Views and Reviews
By Jean McCamy
I feel a little like Scarlett O’Hara, confident that “I’ll never be hungry again!”
Even if you’re not a gardener, you may have picked up on the advice that it’s time to plant your spring vegetables. Even if it weren’t, these warm days we’ve been having lately would probably spur most avid veggie growers into action. It certainly kick-started my husband.
He keeps going off to Logan’s and coming home happily toting a few flats of plants. I’m already a little overwhelmed by the collards and kale and turnip greens and leeks and carrots and radishes that made it through the winter and are still waiting for me out in the garden, but now they are not alone.
There are new beds of collards and kale, joined by lettuce, spinach, chard, broccoli, Brussel sprouts, Chinese cabbage, and sugar peas. And onions — lots and lots of onions!
I don’t like raw onions and I cook with them very sparingly, so I am perfectly happy with an occasional bag of sweet onions from the store and a little patch of spring onions in the garden, but I have trouble doing justice to big beds of fat red and yellow and white onions.
I was okay with the first 36 onion sets that went in the ground a while back, and didn’t say anything when 40 more little baby onions appeared on the counter, ready to go out and grow into big onions. I figured I’d use a few and maybe we could give the rest away.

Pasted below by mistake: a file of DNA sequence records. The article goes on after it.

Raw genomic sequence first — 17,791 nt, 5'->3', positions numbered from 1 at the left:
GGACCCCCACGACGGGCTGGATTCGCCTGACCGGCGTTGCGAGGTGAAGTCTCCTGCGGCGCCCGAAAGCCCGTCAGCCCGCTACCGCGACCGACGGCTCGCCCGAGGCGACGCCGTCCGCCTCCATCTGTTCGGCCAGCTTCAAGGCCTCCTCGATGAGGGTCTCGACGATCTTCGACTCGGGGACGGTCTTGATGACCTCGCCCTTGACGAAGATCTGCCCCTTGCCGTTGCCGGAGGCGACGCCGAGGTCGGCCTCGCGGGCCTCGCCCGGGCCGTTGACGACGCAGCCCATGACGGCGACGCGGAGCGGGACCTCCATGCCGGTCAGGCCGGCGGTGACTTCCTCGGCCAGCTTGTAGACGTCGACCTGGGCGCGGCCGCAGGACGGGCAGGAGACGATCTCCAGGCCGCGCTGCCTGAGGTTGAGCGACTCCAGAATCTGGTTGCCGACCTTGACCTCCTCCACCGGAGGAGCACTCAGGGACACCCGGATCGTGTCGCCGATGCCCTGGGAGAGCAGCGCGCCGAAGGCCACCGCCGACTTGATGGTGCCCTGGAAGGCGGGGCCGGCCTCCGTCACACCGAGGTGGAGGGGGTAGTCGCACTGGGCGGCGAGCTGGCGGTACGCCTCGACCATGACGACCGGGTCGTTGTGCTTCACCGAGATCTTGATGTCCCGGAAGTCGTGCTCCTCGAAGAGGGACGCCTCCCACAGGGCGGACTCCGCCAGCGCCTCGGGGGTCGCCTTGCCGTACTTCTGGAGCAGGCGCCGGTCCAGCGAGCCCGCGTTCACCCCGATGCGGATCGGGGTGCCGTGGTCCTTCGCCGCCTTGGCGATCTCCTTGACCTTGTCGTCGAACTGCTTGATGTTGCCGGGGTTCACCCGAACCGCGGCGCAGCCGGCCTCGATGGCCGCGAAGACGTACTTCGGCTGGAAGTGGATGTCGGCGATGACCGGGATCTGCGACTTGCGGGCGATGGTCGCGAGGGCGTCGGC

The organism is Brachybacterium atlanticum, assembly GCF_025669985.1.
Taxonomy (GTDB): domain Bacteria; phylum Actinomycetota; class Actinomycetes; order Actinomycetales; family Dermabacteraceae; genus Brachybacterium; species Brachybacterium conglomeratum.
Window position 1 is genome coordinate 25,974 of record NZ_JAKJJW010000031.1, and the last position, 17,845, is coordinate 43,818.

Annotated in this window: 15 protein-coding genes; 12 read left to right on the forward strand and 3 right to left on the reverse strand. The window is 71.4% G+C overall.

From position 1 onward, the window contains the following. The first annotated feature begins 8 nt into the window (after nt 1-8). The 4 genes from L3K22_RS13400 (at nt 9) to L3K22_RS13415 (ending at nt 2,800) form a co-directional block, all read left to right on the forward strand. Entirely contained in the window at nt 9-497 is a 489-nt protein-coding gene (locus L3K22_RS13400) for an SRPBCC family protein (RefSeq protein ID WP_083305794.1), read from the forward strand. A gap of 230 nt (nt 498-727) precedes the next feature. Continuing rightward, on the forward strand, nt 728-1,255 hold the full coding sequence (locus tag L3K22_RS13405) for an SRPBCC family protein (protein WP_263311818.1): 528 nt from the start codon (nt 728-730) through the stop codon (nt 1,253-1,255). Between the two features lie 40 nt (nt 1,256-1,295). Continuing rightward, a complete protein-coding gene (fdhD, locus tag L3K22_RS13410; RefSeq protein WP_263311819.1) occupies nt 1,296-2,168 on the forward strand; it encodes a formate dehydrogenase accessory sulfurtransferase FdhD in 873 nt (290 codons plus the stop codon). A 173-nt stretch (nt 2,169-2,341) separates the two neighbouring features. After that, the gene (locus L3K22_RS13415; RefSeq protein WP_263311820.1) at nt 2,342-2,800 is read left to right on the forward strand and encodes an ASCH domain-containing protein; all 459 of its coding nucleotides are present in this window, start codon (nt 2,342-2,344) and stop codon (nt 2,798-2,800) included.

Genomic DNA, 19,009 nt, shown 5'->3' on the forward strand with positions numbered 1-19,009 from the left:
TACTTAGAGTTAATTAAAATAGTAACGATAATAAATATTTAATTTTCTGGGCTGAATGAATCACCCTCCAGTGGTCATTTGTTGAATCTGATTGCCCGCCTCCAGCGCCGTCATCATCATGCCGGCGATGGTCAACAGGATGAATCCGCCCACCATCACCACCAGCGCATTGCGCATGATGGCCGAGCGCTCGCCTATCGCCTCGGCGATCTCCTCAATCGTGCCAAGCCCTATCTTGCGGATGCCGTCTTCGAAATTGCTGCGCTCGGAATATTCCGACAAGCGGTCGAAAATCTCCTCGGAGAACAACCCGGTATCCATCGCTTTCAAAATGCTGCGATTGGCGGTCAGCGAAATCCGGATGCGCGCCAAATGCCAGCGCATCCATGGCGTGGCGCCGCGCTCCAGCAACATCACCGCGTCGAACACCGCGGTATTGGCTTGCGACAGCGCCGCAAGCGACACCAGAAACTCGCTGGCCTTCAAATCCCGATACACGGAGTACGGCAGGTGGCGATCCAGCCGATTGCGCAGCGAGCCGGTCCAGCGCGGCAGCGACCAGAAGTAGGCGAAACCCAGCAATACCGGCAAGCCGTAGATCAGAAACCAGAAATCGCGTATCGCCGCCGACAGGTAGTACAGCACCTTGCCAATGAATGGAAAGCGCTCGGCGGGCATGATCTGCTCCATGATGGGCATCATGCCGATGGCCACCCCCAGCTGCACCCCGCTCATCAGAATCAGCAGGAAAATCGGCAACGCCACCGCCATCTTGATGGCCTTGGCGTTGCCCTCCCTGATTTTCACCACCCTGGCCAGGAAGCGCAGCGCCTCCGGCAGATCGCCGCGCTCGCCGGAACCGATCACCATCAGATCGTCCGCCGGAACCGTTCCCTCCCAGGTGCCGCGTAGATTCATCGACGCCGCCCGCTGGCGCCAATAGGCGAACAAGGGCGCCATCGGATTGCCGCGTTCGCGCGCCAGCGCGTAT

When a friend called to say that her husband had checked the wrong box on the order form and they had 30 bundles of onion sets instead of the three they intended and didn’t we want some, I thanked her but assured her that we had plenty.
Then I made the mistake of mentioning the call. Of course my husband wanted to help a friend, so he called back to say he would be right over.
He came home with three kinds of onions, 40 in each bundle.
If I can just learn to love onions, I guess I’ll never be hungry again.
—Jean McCamy is a Wake Forest artist.